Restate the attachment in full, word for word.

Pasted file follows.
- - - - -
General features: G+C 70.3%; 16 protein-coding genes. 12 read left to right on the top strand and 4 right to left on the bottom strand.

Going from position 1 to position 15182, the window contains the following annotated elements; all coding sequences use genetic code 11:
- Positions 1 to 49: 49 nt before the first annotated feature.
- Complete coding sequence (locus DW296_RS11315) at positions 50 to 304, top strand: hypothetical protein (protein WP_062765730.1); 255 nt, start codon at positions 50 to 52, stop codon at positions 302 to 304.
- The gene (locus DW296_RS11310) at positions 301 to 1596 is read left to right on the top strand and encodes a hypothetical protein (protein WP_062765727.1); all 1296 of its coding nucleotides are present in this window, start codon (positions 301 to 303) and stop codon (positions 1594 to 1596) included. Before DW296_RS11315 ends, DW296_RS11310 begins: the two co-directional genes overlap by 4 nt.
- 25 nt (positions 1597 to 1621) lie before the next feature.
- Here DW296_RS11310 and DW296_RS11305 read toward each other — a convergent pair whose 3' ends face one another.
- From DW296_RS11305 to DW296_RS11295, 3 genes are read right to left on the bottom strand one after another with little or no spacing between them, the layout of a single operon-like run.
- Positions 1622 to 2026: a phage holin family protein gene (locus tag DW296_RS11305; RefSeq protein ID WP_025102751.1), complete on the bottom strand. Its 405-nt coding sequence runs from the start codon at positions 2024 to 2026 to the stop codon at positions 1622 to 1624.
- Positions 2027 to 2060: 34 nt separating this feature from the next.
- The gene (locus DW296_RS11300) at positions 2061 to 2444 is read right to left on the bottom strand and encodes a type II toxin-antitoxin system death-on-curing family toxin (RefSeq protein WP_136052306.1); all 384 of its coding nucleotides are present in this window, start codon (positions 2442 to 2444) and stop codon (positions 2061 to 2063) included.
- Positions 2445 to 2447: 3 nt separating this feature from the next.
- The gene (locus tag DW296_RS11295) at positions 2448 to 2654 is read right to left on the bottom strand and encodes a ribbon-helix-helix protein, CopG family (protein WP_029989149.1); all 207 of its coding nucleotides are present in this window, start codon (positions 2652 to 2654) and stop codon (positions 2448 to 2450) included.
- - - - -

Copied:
General features: G+C 70.3%; 16 protein-coding genes. 12 read left to right on the top strand and 4 right to left on the bottom strand.

Going from position 1 to position 15182, the window contains the following annotated elements; all coding sequences use genetic code 11:
- Positions 1 to 49: 49 nt before the first annotated feature.
- Complete coding sequence (locus DW296_RS11315) at positions 50 to 304, top strand: hypothetical protein (protein WP_062765730.1); 255 nt, start codon at positions 50 to 52, stop codon at positions 302 to 304.
- The gene (locus DW296_RS11310) at positions 301 to 1596 is read left to right on the top strand and encodes a hypothetical protein (protein WP_062765727.1); all 1296 of its coding nucleotides are present in this window, start codon (positions 301 to 303) and stop codon (positions 1594 to 1596) included. Before DW296_RS11315 ends, DW296_RS11310 begins: the two co-directional genes overlap by 4 nt.
- 25 nt (positions 1597 to 1621) lie before the next feature.
- Here DW296_RS11310 and DW296_RS11305 read toward each other — a convergent pair whose 3' ends face one another.
- From DW296_RS11305 to DW296_RS11295, 3 genes are read right to left on the bottom strand one after another with little or no spacing between them, the layout of a single operon-like run.
- Positions 1622 to 2026: a phage holin family protein gene (locus tag DW296_RS11305; RefSeq protein ID WP_025102751.1), complete on the bottom strand. Its 405-nt coding sequence runs from the start codon at positions 2024 to 2026 to the stop codon at positions 1622 to 1624.
- Positions 2027 to 2060: 34 nt separating this feature from the next.
- The gene (locus DW296_RS11300) at positions 2061 to 2444 is read right to left on the bottom strand and encodes a type II toxin-antitoxin system death-on-curing family toxin (RefSeq protein WP_136052306.1); all 384 of its coding nucleotides are present in this window, start codon (positions 2442 to 2444) and stop codon (positions 2061 to 2063) included.
- Positions 2445 to 2447: 3 nt separating this feature from the next.
- The gene (locus tag DW296_RS11295) at positions 2448 to 2654 is read right to left on the bottom strand and encodes a ribbon-helix-helix protein, CopG family (protein WP_029989149.1); all 207 of its coding nucleotides are present in this window, start codon (positions 2652 to 2654) and stop codon (positions 2448 to 2450) included.